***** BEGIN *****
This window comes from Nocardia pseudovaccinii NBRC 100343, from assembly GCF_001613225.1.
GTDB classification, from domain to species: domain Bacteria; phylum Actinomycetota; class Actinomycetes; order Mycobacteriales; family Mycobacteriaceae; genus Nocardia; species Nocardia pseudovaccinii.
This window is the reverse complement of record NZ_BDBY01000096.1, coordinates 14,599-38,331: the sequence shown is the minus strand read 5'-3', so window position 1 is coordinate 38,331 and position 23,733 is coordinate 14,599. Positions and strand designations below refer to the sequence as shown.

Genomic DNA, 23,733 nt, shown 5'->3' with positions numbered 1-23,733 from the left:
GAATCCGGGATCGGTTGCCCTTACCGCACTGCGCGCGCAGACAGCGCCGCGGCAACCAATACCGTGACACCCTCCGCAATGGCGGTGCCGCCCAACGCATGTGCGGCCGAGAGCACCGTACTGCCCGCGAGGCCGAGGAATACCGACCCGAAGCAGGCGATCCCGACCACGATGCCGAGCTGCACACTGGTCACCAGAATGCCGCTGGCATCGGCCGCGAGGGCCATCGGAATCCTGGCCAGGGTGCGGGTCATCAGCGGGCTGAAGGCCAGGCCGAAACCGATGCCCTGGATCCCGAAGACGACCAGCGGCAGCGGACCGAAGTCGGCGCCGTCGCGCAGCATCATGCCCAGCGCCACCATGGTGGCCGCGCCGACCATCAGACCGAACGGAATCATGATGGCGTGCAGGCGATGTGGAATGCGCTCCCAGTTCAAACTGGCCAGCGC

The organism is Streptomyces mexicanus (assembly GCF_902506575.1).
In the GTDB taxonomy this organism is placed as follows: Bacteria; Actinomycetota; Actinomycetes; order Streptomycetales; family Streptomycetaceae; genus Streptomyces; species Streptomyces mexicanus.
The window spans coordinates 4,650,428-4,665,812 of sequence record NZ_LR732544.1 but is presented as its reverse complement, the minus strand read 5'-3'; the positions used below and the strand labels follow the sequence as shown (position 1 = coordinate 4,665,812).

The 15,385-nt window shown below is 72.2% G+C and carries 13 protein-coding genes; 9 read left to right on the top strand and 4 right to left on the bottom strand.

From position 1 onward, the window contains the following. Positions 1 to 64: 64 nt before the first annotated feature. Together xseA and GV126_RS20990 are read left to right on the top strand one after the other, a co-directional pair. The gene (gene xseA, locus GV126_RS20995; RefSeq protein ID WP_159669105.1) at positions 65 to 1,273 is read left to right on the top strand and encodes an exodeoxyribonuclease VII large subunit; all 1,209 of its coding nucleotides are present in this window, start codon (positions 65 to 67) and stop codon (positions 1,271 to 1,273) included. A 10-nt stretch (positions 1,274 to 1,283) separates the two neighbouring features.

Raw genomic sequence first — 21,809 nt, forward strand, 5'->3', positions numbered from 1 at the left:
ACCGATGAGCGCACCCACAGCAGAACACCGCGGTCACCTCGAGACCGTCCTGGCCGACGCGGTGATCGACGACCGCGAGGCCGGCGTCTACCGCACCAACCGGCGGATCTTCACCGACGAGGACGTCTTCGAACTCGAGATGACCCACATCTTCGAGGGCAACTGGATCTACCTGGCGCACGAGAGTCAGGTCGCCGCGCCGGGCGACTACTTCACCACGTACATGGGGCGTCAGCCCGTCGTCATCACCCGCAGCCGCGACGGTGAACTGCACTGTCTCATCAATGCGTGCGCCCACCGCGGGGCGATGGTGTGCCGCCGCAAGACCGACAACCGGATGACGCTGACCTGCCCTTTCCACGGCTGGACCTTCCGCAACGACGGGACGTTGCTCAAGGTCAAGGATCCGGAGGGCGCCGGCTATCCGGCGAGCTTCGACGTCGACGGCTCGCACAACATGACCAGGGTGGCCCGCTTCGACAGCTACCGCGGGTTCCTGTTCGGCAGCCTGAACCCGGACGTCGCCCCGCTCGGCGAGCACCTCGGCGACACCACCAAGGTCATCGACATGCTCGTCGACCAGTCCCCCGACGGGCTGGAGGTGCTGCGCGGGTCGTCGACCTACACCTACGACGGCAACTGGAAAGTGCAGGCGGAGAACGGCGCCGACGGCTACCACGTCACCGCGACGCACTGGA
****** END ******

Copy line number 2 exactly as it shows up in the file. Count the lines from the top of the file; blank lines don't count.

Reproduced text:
GTDB classification, from domain to species: domain Bacteria; phylum Actinomycetota; class Actinomycetes; order Mycobacteriales; family Mycobacteriaceae; genus Nocardia; species Nocardia pseudovaccinii.